Despite advancements in technology, the basic tools and techniques for preparing Mexican food, especially the staple corn tortillas, have stayed relatively constant.
Have you used these traditional Mexican cooking tools?
- Cazuela: an earthenware pot used for boiling corn, moles and beans
- Metate: a small, sloped, stone table used to grind corn
- Prensa: a wooden or metal tortilla press (Traditionally, corn was flattened into cakes of various thicknesses by hand.)
- Comal: a flat utensil essential to making tortillas
- Molcajete: a sauce bowl also used to grind all ingredients in salsa (A liquadora, or blender, has taken over some of the molcajete’s work in some modern Mexican kitchens.)
- Olla: a deep, handled clay steamer used for preparing tamales
- Molinillo: a wooden hand beater used to whip frothy chocolate drinks
Mexican cuisine was originally based on preparing native foods — corn, beans and chili peppers — using Aztec and Mayan Indian cooking practices, but because of the Spanish conquest in the 16th century, Spaniards added meat and dairy products to the everyday Mexican diet.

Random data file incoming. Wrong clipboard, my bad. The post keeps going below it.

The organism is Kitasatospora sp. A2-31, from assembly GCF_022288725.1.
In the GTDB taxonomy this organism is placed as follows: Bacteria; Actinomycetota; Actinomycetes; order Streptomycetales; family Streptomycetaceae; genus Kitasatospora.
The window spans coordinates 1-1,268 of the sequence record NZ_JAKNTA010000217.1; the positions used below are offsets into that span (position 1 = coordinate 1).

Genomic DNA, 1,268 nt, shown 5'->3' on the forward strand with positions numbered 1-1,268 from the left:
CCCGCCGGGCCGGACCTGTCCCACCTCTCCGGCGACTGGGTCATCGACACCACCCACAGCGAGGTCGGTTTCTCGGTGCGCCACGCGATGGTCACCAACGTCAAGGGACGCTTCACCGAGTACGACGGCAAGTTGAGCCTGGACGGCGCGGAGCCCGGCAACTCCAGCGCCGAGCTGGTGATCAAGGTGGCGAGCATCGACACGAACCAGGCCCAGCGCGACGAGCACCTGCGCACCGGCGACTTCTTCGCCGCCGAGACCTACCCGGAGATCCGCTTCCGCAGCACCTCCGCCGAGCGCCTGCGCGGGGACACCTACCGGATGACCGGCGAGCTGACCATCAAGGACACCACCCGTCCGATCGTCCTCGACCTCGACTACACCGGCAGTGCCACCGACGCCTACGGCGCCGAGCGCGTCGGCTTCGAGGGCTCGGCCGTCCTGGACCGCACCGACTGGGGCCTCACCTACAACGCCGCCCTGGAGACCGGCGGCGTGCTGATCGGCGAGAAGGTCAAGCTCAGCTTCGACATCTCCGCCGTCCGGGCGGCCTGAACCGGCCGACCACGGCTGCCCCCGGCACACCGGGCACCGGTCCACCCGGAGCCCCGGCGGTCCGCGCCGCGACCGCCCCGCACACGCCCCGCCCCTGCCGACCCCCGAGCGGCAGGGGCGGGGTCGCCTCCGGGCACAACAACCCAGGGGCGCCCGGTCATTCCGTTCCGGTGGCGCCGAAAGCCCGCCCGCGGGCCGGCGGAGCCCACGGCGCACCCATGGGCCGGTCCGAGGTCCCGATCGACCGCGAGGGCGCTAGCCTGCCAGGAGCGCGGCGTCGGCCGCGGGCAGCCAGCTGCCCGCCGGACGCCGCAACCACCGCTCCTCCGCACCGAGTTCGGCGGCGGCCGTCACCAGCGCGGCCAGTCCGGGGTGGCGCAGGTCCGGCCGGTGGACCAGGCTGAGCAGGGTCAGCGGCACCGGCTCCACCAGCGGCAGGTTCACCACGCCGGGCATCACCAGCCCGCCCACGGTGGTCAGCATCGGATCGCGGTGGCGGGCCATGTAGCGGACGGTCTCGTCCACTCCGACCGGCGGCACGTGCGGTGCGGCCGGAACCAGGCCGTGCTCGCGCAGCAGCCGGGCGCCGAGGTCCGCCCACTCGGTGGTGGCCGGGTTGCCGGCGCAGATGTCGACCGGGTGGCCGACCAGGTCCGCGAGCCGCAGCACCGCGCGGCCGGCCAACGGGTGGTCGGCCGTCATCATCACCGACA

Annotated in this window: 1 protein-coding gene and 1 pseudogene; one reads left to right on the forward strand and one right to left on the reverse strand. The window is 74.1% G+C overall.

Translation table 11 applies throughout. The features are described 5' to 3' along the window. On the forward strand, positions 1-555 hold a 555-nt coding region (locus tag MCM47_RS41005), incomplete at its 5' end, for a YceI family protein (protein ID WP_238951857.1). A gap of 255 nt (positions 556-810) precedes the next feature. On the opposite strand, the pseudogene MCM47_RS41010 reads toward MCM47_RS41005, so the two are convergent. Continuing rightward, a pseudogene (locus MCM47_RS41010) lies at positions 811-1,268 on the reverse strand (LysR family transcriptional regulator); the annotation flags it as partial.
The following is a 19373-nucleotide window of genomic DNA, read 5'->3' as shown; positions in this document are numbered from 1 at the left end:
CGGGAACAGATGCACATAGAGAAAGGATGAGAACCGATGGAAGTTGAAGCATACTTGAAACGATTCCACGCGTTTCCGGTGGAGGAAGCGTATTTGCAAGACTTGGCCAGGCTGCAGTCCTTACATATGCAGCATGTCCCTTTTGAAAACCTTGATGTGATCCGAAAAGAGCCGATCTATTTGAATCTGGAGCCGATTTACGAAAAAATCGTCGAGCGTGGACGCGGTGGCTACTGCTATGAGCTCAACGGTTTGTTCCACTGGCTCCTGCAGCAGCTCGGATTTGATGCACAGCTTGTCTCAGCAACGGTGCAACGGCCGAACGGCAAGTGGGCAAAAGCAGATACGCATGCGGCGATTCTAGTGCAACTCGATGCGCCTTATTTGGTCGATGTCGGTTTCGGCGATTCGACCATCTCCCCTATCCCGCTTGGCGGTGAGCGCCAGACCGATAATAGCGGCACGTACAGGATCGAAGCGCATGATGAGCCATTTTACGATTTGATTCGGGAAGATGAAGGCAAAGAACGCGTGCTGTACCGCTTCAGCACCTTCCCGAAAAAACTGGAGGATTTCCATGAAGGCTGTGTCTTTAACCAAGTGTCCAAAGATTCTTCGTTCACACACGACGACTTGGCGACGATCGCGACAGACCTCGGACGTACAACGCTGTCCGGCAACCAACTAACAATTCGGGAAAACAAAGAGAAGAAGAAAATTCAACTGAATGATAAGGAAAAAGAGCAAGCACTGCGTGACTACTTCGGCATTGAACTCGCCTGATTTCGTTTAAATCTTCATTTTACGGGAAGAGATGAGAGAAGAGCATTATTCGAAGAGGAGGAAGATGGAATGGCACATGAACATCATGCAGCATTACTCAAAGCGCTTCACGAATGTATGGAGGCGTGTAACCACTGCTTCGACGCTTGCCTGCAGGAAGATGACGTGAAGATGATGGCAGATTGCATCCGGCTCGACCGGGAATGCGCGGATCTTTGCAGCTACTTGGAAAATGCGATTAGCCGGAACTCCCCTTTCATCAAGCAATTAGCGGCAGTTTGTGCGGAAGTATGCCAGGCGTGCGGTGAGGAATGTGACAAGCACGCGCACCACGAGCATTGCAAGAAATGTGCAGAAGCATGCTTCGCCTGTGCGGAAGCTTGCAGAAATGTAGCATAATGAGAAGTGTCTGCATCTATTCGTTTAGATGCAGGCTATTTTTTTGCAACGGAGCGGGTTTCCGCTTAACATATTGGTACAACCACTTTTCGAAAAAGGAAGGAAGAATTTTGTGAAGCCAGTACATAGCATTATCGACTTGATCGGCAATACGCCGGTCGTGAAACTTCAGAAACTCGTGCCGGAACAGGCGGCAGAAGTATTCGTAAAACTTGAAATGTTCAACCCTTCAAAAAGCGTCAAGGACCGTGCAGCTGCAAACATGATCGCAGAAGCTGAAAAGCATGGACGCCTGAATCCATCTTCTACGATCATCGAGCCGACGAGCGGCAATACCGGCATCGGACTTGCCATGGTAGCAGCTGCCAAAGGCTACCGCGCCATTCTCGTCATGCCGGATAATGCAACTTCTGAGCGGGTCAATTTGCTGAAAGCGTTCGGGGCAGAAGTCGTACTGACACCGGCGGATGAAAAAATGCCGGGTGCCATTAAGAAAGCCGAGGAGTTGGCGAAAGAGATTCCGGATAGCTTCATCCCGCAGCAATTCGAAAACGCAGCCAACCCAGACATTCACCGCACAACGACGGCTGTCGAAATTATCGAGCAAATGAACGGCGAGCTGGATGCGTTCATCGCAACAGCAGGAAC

There’s a rich history behind Mexican food and traditional cooking techniques. Depending on how the food is prepared, taste and texture will vary. Experiment with different cooking methods with your homemade Mexican meals to see if you notice a difference.
Sources: Mexconnect.com, FoodEditorial.co
What is Cinco de Mayo?
Cinco de Mayo, or the fifth of May, celebrates the Mexican army’s victory against France at the Battle of the Puebla during the Franco-Mexican War in 1862.
With 6,000 French troops prepared to attack a small town in east-central Mexico, Mexico’s then-president sent 2,000 men to the town — vastly outnumbered and poorly supplied. But they fortified the city before the attack and forced the French to retreat after the opposition lost almost 500 soldiers.
Cinco de Mayo is a relatively minor holiday in Mexico. It’s primarily observed in Puebla where the battle occurred. But in the United States, the holiday has evolved to be a large celebration of Mexican culture and heritage.
Cinco de Mayo is not the same as Mexican Independence Day, which honors the priest who declared war against the Spanish colonial government in on Sept. 16, 1810 — nearly 50 years before the Battle of the Puebla.